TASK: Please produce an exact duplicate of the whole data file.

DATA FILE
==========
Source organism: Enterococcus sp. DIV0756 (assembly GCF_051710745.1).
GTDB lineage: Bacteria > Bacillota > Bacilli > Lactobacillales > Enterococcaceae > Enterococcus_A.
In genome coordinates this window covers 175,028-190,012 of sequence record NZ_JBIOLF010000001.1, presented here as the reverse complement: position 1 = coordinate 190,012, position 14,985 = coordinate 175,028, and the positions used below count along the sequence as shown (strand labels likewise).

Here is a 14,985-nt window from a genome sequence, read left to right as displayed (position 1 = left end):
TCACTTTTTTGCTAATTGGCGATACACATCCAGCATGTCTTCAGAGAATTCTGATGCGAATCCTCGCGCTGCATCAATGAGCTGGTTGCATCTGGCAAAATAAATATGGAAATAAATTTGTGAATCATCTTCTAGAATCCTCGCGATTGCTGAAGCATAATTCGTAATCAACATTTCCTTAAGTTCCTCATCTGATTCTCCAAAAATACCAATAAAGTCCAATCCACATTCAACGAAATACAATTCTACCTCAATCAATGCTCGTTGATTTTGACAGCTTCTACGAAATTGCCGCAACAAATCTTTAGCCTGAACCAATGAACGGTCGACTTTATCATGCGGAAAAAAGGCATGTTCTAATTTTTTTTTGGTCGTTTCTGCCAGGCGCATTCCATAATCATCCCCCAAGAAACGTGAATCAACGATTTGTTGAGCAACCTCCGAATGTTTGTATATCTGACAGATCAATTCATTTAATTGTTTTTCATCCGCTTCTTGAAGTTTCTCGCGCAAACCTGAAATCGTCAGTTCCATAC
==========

Source organism: Enterococcus sp. DIV0756 (assembly GCF_051710745.1).
GTDB lineage: Bacteria > Bacillota > Bacilli > Lactobacillales > Enterococcaceae > Enterococcus_A.
In genome coordinates this window covers 175,028-190,012 of sequence record NZ_JBIOLF010000001.1, presented here as the reverse complement: position 1 = coordinate 190,012, position 14,985 = coordinate 175,028, and the positions used below count along the sequence as shown (strand labels likewise).

Here is a 14,985-nt window from a genome sequence, read left to right as displayed (position 1 = left end):
TCACTTTTTTGCTAATTGGCGATACACATCCAGCATGTCTTCAGAGAATTCTGATGCGAATCCTCGCGCTGCATCAATGAGCTGGTTGCATCTGGCAAAATAAATATGGAAATAAATTTGTGAATCATCTTCTAGAATCCTCGCGATTGCTGAAGCATAATTCGTAATCAACATTTCCTTAAGTTCCTCATCTGATTCTCCAAAAATACCAATAAAGTCCAATCCACATTCAACGAAATACAATTCTACCTCAATCAATGCTCGTTGATTTTGACAGCTTCTACGAAATTGCCGCAACAAATCTTTAGCCTGAACCAATGAACGGTCGACTTTATCATGCGGAAAAAAGGCATGTTCTAATTTTTTTTTGGTCGTTTCTGCCAGGCGCATTCCATAATCATCCCCCAAGAAACGTGAATCAACGATTTGTTGAGCAACCTCCGAATGTTTGTATATCTGACAGATCAATTCATTTAATTGTTTTTCATCCGCTTCTTGAAGTTTCTCGCGCAAACCTGAAATCGTCAGTTCCATAC